*Ilaria Maria Sala is an Italian journalist based in Hong Kong.
Macron and Xi pledge unity at unprecedented Paris summit
Lara Marlowe* – The Irish Times.
Chinese president and EU leaders test the limits of their relationship at the Élysée Palace
Paris – On the last day of his state visit to France, Chinese president Xi Jinping met with president Emmanuel Macron, German chancellor Angela Merkel and Jean-Claude Juncker, the president of the European Commission, at an unprecedented summit at the Élysée Palace.
Mr Macron labelled the summit a “seminar on global governance” and it delivered multiple messages. Though he was never named, US president Donald Trump was the intended addressee of the paeons to multilateralism, the UN and international co-operation.
UN secretary general António Guterres responded to the summit by sending a statement rejoicing in Chinese and European commitment to “strong and efficient multilateralism, which places the UN at its centre”.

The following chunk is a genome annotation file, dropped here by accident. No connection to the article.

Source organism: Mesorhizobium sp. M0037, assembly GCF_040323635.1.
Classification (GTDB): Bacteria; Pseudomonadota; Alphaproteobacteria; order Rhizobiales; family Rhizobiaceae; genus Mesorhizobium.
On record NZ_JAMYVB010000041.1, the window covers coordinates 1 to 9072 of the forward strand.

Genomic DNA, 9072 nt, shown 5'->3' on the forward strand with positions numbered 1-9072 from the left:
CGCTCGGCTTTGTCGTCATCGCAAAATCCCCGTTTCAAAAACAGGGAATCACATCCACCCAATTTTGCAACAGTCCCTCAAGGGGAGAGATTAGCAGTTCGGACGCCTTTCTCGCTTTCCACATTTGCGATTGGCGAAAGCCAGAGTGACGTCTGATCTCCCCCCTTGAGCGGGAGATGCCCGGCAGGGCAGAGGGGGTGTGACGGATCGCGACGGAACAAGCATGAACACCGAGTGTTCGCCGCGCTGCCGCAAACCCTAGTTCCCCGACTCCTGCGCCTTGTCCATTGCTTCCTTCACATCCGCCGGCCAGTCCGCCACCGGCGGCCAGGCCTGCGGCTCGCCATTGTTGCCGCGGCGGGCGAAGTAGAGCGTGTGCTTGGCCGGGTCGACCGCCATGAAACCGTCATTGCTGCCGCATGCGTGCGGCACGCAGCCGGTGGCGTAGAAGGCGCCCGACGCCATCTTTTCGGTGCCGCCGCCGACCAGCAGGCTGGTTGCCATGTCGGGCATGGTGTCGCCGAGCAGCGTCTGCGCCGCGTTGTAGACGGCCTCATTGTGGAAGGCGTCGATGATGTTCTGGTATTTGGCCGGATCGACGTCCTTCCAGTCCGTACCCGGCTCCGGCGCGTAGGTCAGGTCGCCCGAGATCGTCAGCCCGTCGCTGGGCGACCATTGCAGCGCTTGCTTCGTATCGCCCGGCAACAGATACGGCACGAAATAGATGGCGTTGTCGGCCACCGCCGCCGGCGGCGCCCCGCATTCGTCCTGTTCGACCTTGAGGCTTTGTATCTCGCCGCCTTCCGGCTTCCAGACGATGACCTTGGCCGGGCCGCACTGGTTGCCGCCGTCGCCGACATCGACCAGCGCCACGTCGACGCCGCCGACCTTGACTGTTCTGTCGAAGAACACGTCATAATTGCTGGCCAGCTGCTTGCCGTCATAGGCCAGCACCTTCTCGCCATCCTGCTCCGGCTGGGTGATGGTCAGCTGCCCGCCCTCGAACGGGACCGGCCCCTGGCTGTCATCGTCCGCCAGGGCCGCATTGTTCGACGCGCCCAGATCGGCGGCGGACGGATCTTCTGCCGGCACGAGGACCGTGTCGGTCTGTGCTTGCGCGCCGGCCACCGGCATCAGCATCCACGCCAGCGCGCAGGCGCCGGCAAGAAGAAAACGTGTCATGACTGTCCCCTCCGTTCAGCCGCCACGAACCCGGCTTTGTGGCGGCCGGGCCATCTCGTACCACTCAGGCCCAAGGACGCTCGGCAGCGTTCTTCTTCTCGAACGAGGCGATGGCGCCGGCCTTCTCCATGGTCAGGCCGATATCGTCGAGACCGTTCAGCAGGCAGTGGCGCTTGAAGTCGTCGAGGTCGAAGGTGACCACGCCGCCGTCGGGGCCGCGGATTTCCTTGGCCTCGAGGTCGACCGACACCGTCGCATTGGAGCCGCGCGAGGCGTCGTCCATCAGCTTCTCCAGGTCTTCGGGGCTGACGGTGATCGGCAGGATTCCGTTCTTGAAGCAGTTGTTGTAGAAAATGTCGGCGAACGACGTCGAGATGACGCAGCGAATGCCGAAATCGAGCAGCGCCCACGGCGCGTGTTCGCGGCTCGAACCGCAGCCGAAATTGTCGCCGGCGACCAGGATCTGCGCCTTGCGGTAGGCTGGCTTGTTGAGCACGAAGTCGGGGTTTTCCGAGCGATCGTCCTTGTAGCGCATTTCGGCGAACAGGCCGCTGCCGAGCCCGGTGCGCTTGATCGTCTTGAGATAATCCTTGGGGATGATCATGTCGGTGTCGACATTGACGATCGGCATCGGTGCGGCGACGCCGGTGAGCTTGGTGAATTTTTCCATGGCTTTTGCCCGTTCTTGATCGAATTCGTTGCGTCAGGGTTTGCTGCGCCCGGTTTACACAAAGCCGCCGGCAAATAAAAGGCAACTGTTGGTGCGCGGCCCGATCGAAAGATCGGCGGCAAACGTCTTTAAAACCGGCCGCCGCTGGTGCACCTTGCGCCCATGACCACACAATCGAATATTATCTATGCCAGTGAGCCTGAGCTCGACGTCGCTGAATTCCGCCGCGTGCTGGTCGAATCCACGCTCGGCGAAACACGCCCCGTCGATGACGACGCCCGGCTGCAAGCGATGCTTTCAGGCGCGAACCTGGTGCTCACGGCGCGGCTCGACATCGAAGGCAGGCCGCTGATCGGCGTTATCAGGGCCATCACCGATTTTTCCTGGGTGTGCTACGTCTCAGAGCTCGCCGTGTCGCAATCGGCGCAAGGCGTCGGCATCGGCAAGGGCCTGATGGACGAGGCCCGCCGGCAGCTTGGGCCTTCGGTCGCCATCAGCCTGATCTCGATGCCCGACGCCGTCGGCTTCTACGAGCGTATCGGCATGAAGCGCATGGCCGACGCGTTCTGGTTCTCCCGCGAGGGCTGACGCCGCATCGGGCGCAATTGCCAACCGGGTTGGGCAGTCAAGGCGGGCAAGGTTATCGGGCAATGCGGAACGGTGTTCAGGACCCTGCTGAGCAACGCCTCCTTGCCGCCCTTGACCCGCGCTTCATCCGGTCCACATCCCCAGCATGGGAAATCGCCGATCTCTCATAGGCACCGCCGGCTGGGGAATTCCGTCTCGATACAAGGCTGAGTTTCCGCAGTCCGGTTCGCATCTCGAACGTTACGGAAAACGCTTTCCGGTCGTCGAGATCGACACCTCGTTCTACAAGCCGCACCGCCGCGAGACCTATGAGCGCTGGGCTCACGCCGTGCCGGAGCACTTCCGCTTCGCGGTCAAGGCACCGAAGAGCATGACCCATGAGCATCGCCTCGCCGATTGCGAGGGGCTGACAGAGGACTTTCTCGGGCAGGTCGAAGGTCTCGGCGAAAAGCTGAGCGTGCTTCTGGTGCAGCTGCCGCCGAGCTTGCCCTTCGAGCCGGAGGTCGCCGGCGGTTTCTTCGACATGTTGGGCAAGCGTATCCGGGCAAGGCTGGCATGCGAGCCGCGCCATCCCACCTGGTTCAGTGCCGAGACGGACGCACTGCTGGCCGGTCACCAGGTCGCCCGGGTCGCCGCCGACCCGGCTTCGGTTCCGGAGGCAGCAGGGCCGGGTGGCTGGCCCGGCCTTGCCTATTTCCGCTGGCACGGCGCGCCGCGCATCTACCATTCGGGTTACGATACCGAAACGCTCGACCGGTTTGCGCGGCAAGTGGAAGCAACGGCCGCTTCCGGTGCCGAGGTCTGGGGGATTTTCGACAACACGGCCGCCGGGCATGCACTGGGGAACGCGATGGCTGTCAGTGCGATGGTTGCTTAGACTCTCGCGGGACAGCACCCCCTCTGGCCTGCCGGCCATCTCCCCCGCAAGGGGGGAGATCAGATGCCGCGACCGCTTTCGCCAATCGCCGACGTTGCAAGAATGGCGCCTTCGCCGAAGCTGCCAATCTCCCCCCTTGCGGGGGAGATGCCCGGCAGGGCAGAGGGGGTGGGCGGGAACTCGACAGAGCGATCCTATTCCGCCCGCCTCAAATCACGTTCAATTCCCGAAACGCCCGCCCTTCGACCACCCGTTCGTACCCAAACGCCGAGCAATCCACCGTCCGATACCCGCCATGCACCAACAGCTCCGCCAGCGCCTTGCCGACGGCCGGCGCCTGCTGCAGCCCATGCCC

A seven-page joint declaration by France and China contained other messages for Mr Trump. It highlighted the two countries’ will “to confront together the challenges of climate change, the erosion of biodiversity and protection of the environment”.
It reaffirmed both countries’ commitment to the Paris accord on climate change and the nuclear agreement with Iran, both of which Mr Trump has renounced. It also called for improvements to “world economic governance” centred on the World Trade Organisation, another body which Mr Trump disparages.
By bringing the three most important leaders in the EU together with Mr Xi, Mr Macron wanted to symbolise the power of Europe, and partially compensate for the imbalance between China, with 1.4 billion inhabitants and a €12.24 trillion GDP, and France, with fewer than 70 million citizens and a GDP one-fifth of China’s.
The European and Chinese leaders seemed to be testing the parameters of their relationship. The Europeans were wary. Mr Xi tried to reassure them.
“Co-operation is better than confrontation, and we have more to gain from opening than from being closed,” Mr Macron said.
The summit comes as EU leaders view some Chinese investments in Europe with anxiety, for example, the purchase by the Chinese Midea Group of leading German robot-maker Kuka.
The European Parliament adopted a screening method for investments in strategic sectors in Europe, which was aimed at China, last month. The parliament has now turned its attention to developing a method to ensure greater European access to Chinese markets.